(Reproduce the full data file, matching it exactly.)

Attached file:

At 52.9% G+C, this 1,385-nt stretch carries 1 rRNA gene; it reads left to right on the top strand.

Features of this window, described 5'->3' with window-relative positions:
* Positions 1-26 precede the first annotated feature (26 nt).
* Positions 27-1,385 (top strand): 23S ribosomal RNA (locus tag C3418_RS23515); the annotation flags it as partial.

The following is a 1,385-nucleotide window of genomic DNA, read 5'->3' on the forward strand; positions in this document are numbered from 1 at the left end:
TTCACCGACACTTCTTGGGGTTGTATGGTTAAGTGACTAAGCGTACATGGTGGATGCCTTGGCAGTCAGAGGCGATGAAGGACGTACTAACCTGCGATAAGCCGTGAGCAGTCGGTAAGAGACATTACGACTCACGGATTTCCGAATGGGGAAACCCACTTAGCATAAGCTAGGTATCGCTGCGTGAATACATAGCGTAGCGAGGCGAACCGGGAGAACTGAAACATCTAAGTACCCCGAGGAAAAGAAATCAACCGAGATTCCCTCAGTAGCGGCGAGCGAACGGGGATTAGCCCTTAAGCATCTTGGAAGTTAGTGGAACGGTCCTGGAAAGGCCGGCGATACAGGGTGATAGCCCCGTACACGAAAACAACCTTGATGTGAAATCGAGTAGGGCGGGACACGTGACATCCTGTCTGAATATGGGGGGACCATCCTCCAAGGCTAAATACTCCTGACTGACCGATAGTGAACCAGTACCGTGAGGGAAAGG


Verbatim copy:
At 52.9% G+C, this 1,385-nt stretch carries 1 rRNA gene; it reads left to right on the top strand.

Features of this window, described 5'->3' with window-relative positions:
* Positions 1-26 precede the first annotated feature (26 nt).
* Positions 27-1,385 (top strand): 23S ribosomal RNA (locus tag C3418_RS23515); the annotation flags it as partial.

The following is a 1,385-nucleotide window of genomic DNA, read 5'->3' on the forward strand; positions in this document are numbered from 1 at the left end:
TTCACCGACACTTCTTGGGGTTGTATGGTTAAGTGACTAAGCGTACATGGTGGATGCCTTGGCAGTCAGAGGCGATGAAGGACGTACTAACCTGCGATAAGCCGTGAGCAGTCGGTAAGAGACATTACGACTCACGGATTTCCGAATGGGGAAACCCACTTAGCATAAGCTAGGTATCGCTGCGTGAATACATAGCGTAGCGAGGCGAACCGGGAGAACTGAAACATCTAAGTACCCCGAGGAAAAGAAATCAACCGAGATTCCCTCAGTAGCGGCGAGCGAACGGGGATTAGCCCTTAAGCATCTTGGAAGTTAGTGGAACGGTCCTGGAAAGGCCGGCGATACAGGGTGATAGCCCCGTACACGAAAACAACCTTGATGTGAAATCGAGTAGGGCGGGACACGTGACATCCTGTCTGAATATGGGGGGACCATCCTCCAAGGCTAAATACTCCTGACTGACCGATAGTGAACCAGTACCGTGAGGGAAAGG